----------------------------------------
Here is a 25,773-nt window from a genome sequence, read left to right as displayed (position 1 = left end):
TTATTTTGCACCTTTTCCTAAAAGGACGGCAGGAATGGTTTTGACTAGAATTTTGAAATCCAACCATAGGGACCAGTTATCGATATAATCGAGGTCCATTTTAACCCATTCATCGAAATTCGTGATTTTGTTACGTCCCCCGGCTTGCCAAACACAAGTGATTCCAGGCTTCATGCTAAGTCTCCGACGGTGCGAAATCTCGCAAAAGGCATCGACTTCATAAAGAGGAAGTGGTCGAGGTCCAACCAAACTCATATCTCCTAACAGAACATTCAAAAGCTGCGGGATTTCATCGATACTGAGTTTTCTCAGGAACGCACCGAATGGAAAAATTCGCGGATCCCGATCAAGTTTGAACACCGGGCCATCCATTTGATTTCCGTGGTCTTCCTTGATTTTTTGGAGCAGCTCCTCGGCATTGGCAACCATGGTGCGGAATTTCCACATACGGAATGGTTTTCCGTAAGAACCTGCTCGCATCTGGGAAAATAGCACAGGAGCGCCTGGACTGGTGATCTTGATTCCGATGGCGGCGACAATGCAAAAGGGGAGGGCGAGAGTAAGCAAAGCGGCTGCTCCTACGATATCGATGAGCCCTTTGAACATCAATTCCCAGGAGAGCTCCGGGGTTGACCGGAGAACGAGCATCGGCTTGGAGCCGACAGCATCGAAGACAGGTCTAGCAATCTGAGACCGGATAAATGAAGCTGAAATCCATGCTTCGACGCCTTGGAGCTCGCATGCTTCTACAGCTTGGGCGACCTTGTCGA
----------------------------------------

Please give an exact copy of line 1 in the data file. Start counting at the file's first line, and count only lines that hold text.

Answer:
Here is a 25,773-nt window from a genome sequence, read left to right as displayed (position 1 = left end):